Lance Armstrong is not the first award-winning professional athlete to be faced with accusations of lying, cheating and being forced to surrender prestigious titles and awards. But unlike those that have fallen before him, Lance Armstrong is a universal athlete, renowned around the globe for successfully battling testicular cancer and achieving the impossible in the face of such tragedy – winning seven Tour de France titles.
His reactions as the truth emerges are making his fall from grace not only very public, but more of a slow, painful tumble down a jagged slope, rather than a quick plunge to rock bottom. This becomes evident as discussions light up across various media channels recalling the details of his interview with the queen of daytime TV, Oprah Winfrey. The consensus seems to be that Armstrong is anything but remorseful.
When asked if he thought he was a cheater and does he feel ashamed or if he feels any guilt, the answer came back each time as a stealthy, “No.” He even admitted to Oprah that he did not feel that it was possible to win seven Tour de France titles without doping.
His body language suggested he was uneasy, as Oprah drilled him with hard-hitting no-nonsense questions. Over and over you see Armstrong bite his lip and cover his mouth with his hands. Some experts report that by the end of the interview, Armstrong had bitten his lip so many times that his mouth was red implying that most of the interview he held himself back from revealing a more comprehensive truth. But, if told the world more, would it really make any difference?
He did it. He lied about it. He doesn't seem to regret it.
Nationally syndicated morning radio show host, Kidd Kraddick said, “There is only one question we need to ask ourselves about this situation. Is Lance Armstrong a bad guy, who did a lot of good [with his charity]? Or, is Lance Armstrong a good guy, who did a bad thing?”
The human desire to assign inherently good or inherently bad to a person is strong. When someone, like Lance Armstrong, who has done so much good, does something so bad, it pulls at the heart strings and forces a moral dilemma upon millions of people.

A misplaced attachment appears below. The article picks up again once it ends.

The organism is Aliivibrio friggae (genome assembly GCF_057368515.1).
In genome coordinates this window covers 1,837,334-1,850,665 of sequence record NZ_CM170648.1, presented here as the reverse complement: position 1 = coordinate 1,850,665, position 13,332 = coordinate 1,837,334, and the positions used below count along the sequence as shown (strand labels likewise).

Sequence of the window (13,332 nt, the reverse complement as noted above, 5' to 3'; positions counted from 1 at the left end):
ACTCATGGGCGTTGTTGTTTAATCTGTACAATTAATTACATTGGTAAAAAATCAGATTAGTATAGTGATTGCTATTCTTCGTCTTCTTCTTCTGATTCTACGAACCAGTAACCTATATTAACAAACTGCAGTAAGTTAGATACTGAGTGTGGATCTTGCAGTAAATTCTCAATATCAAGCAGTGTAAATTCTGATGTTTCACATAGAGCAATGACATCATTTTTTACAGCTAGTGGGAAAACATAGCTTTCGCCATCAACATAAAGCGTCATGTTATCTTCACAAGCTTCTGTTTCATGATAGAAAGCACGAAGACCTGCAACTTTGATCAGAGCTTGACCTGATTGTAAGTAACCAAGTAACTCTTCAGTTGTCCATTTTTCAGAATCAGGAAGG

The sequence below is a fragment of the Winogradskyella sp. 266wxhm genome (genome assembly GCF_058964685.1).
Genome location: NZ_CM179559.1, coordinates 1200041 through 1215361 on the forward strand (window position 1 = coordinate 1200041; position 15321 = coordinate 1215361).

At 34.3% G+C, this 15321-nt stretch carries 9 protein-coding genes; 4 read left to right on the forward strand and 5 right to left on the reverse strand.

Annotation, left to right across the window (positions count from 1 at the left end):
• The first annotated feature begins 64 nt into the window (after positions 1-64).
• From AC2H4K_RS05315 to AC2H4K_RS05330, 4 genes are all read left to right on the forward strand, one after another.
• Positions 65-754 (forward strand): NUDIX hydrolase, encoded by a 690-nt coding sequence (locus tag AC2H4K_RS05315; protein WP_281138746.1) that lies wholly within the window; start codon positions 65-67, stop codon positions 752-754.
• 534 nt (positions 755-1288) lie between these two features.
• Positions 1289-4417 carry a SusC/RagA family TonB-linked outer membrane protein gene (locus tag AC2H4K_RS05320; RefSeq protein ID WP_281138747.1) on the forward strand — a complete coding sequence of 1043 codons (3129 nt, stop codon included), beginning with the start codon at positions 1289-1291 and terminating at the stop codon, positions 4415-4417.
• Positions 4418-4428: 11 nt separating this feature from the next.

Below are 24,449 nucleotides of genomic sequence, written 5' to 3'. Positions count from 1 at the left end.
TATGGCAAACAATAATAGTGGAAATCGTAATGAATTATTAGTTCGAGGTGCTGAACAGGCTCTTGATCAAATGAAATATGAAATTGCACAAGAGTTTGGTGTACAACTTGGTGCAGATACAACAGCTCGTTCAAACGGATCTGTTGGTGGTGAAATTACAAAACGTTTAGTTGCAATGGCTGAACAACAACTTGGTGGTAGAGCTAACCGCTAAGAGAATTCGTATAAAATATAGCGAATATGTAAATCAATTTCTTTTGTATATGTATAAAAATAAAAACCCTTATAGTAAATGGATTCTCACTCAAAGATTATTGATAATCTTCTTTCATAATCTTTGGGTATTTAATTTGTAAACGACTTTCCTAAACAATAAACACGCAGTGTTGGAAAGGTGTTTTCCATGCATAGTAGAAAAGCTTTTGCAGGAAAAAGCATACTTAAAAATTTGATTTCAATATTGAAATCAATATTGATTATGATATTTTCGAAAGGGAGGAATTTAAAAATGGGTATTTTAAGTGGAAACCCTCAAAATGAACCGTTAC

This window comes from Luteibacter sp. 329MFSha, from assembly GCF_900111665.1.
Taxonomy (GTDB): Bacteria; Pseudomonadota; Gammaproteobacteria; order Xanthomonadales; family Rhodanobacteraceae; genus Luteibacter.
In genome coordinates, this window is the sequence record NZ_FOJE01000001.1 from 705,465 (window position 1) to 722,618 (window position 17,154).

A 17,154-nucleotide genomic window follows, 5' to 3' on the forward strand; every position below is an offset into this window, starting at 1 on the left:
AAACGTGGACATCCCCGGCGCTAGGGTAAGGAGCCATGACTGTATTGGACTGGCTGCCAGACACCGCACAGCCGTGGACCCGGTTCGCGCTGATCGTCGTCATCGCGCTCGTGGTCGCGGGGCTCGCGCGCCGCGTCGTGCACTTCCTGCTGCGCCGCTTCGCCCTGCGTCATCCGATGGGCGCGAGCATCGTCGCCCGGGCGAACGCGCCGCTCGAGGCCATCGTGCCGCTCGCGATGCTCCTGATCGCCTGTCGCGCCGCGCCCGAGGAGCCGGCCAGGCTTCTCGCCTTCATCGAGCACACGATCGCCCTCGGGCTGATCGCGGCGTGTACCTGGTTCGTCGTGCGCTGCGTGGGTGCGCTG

Although it is horribly tragic that this once revered “hero” of performance cycling has been stripped of his titles and awards, the greatest tragedy is the loss his efforts for cancer research may suffer. Fortunately, for now, his charity remains unscathed by his actions.
CNN.com reported that many fundraising parties for the Lance Armstrong Foundation have asked for their money back - unsuccessfully. Although Armstrong lied and cheated his way across the finish line seven times, the work for his charity seems to be and remain honest.
Livestrong spokeswoman, Katherine McLane, told CNN.com that 82 percent of all funds raised are devoted to the services and programs that benefit cancer survivors and their families. And, for now, the charity is thriving. CNN.com reported that donations and sales of merchandise have substantially increased over the last three days.
Cancer survivors, like Bob Kile of Kent, Washington, who saw Lance Armstrong as a sort of knight in shining armor, embraced a very personal connection to Armstrong’s story and rise from the ashes. He and many others say that they will continue to wear their yellow Livestrong bracelets and support him through these difficult times. Kile told CNN.com, “If Lance doped, that certainly takes away from his athletic wins. However, to survive what he did and come back at all, is impressive. To come back and create good like he did with Livestrong is even better.”